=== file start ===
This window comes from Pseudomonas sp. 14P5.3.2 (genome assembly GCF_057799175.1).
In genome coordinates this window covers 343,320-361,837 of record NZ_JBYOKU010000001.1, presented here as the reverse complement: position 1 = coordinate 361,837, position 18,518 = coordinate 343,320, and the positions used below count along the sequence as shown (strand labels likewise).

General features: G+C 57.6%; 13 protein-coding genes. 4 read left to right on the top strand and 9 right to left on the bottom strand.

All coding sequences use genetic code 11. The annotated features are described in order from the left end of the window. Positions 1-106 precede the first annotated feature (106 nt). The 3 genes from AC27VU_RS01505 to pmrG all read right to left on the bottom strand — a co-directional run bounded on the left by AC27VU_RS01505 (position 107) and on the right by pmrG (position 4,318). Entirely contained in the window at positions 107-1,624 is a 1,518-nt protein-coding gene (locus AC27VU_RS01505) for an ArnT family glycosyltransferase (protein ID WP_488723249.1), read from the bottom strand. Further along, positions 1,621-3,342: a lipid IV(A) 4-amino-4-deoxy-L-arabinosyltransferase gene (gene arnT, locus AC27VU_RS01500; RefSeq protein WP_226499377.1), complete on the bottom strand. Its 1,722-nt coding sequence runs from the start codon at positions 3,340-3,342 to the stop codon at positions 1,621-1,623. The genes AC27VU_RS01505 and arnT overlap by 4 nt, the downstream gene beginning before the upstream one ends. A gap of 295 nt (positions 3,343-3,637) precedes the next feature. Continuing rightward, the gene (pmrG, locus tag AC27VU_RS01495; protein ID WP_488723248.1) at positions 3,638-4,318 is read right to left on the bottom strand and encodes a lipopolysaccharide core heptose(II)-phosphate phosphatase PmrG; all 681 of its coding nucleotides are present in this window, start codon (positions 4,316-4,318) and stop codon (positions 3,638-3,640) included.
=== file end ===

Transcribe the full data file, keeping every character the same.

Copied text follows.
This window comes from Pseudomonas sp. 14P5.3.2 (genome assembly GCF_057799175.1).
In genome coordinates this window covers 343,320-361,837 of record NZ_JBYOKU010000001.1, presented here as the reverse complement: position 1 = coordinate 361,837, position 18,518 = coordinate 343,320, and the positions used below count along the sequence as shown (strand labels likewise).

General features: G+C 57.6%; 13 protein-coding genes. 4 read left to right on the top strand and 9 right to left on the bottom strand.

All coding sequences use genetic code 11. The annotated features are described in order from the left end of the window. Positions 1-106 precede the first annotated feature (106 nt). The 3 genes from AC27VU_RS01505 to pmrG all read right to left on the bottom strand — a co-directional run bounded on the left by AC27VU_RS01505 (position 107) and on the right by pmrG (position 4,318). Entirely contained in the window at positions 107-1,624 is a 1,518-nt protein-coding gene (locus AC27VU_RS01505) for an ArnT family glycosyltransferase (protein ID WP_488723249.1), read from the bottom strand. Further along, positions 1,621-3,342: a lipid IV(A) 4-amino-4-deoxy-L-arabinosyltransferase gene (gene arnT, locus AC27VU_RS01500; RefSeq protein WP_226499377.1), complete on the bottom strand. Its 1,722-nt coding sequence runs from the start codon at positions 3,340-3,342 to the stop codon at positions 1,621-1,623. The genes AC27VU_RS01505 and arnT overlap by 4 nt, the downstream gene beginning before the upstream one ends. A gap of 295 nt (positions 3,343-3,637) precedes the next feature. Continuing rightward, the gene (pmrG, locus tag AC27VU_RS01495; protein ID WP_488723248.1) at positions 3,638-4,318 is read right to left on the bottom strand and encodes a lipopolysaccharide core heptose(II)-phosphate phosphatase PmrG; all 681 of its coding nucleotides are present in this window, start codon (positions 4,316-4,318) and stop codon (positions 3,638-3,640) included.